I was at a wedding last night (congrats, again, Kate + Rob) and a group of us started talking about Facebook, or, more specifically, how most of us have stopped using it all together. I deleted my account last year, but ended up having to create a ghost account with no friends just so that I could run social ads. But other than that, I don’t go on. This, of course, is a problem for Facebook. Here are some stats on its declining user base.
This trend line could be one of the motivating factors behind Libra (Facebook’s new blockchain-based currency). Payment infrastructure, if successful, should be a lot stickier than social infrastructure. But being the classic underachiever that he is, Zuckerberg’s ambitions run even deeper than this. Max Read published a fantastic article on Libra in New York Magazine last week. Here is an excerpt:
As far as I know, there’s only one other entity out there developing a blockchain-based digital currency for a billion-plus-member economy: China. The People’s Bank of China has been amassing blockchain and digital-currency patents as it develops its own cryptocurrency — loosely pegged to a basket of other currencies, just like Libra — which could help it more efficiently monitor and control capital flows. (So much for the decentralized, anarchist dream of cryptocurrency.) Facebook doesn’t want to compete with Mastercard, or even with Goldman Sachs. It wants to be the currency platform Mastercard operates on. Facebook’s payment product is a whole new currency because its long-term competition isn’t PayPal or Visa or even WeChat, but the renminbi, the euro, the yen, and the dollar.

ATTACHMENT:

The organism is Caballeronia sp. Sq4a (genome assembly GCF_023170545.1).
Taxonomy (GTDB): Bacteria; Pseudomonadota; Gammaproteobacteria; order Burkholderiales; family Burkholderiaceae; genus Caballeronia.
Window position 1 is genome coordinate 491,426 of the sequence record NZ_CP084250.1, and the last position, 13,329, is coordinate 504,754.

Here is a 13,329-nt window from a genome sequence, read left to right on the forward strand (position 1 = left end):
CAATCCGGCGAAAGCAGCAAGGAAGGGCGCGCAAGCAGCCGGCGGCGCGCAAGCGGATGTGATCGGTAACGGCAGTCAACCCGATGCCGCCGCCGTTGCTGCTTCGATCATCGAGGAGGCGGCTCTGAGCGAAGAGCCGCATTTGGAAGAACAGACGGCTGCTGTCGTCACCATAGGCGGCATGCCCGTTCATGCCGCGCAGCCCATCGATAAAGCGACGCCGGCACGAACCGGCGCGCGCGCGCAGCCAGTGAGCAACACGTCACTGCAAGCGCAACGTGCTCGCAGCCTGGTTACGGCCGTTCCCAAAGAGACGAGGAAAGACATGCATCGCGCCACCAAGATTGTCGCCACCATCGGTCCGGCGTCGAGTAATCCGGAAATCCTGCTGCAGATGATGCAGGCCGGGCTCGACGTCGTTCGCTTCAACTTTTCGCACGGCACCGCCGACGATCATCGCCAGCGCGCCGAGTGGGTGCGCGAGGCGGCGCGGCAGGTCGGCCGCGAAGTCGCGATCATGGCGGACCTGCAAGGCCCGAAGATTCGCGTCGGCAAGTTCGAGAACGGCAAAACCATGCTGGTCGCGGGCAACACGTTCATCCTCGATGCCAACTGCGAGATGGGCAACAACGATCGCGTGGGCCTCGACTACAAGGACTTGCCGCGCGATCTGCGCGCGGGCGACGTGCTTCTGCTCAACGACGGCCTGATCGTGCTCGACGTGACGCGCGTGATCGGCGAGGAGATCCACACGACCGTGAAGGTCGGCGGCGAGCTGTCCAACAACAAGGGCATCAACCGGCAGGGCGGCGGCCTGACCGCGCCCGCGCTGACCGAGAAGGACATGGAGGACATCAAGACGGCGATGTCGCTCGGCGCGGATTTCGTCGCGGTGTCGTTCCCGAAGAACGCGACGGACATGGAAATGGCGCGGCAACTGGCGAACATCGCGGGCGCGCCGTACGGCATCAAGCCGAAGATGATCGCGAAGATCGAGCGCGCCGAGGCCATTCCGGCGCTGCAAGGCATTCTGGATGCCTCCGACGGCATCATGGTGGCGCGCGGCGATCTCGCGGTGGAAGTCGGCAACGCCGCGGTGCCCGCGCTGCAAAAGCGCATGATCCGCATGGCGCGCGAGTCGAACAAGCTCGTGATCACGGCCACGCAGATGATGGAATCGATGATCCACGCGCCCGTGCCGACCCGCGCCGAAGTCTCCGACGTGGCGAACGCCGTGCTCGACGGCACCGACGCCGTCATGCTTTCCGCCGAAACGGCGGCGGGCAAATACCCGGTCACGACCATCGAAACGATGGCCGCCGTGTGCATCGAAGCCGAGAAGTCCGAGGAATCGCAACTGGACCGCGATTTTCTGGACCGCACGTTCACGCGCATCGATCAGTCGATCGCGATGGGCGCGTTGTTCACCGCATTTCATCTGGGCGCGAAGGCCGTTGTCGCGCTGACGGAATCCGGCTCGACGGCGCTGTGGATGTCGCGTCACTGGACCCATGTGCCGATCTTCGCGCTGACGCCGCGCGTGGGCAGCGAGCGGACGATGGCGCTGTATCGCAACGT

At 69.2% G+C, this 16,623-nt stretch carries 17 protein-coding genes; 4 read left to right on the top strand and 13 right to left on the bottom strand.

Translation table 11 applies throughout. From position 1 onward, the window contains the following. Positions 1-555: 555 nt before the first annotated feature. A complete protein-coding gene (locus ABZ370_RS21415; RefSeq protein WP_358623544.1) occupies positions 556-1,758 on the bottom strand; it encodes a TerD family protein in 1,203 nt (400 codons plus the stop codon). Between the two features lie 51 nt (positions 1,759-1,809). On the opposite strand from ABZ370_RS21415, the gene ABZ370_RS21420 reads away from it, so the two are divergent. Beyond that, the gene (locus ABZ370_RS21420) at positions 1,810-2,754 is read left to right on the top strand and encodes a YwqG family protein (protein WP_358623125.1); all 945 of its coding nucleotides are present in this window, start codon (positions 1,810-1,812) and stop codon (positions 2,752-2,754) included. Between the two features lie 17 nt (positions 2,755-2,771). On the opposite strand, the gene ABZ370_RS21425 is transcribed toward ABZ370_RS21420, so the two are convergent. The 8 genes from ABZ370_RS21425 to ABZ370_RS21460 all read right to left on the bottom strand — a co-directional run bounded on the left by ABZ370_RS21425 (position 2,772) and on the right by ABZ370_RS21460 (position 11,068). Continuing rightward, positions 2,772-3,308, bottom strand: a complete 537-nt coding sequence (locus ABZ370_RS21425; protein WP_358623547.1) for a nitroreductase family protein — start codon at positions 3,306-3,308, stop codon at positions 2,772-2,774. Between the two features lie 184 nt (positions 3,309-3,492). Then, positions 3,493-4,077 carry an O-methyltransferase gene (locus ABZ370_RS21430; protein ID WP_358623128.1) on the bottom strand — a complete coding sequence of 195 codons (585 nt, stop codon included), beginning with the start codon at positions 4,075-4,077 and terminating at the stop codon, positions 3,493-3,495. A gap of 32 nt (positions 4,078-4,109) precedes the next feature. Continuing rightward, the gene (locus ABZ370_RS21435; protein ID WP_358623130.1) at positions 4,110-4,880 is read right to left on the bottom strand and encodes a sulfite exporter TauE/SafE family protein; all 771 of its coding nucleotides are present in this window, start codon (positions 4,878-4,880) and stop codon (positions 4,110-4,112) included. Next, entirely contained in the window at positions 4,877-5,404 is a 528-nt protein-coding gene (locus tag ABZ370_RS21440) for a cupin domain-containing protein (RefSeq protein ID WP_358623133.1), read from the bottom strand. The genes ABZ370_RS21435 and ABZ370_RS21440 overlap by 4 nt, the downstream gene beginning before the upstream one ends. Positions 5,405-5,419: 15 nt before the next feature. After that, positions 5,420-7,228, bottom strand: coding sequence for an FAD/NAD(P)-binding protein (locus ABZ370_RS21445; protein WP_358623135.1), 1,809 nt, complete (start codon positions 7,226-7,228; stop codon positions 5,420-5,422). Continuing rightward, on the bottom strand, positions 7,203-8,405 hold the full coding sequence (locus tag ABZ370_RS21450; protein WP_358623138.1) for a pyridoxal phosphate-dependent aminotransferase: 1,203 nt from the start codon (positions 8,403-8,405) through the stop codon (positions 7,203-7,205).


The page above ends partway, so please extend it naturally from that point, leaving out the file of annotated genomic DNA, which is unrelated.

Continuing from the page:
Libra is expected to be first available to Indian WhatsApp users. The goal is to gain a foothold in the $689 billion global remittance economy, of which $80 billion flowed to India last year (2018). In the short-term, this probably won’t make any or much money for the company. But it should get people using and bought in to Libra in the medium-term.
If you’re looking for more on Libra, including what checks and balances can expected to be in place regarding your privacy and personal information, have a listen to this podcast: